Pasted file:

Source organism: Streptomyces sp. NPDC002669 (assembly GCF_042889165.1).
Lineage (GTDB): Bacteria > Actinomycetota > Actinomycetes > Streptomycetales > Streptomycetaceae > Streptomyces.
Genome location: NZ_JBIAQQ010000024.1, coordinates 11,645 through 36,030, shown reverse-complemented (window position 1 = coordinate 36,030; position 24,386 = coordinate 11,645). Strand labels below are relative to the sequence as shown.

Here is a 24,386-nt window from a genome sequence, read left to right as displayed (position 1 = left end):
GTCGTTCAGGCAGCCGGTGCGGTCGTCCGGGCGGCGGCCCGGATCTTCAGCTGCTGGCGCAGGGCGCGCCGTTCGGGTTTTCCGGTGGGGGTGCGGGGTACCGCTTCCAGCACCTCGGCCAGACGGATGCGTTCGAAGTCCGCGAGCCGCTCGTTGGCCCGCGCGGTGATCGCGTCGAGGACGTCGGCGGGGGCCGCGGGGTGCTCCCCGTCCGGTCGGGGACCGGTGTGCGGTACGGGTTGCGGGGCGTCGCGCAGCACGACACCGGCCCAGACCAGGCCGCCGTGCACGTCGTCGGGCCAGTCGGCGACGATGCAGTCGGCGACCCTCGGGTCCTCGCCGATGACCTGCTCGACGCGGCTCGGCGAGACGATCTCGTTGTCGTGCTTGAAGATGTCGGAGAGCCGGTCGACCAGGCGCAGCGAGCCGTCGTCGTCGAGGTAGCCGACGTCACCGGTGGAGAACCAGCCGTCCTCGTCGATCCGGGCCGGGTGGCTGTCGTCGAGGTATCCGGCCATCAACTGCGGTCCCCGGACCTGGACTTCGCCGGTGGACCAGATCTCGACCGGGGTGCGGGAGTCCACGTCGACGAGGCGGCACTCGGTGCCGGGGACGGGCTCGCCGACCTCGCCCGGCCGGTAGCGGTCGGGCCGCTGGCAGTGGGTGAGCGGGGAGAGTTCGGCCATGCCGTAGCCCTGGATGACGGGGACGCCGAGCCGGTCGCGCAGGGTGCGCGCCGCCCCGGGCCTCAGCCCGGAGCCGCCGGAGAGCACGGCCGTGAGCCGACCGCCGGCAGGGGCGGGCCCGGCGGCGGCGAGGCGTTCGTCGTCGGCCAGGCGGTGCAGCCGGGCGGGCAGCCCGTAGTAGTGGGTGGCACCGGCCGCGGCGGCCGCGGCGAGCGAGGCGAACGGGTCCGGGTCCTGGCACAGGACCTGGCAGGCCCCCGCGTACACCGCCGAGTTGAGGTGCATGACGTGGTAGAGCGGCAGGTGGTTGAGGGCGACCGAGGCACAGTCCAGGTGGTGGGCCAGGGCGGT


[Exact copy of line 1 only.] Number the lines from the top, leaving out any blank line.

Source organism: Streptomyces sp. NPDC002669 (assembly GCF_042889165.1).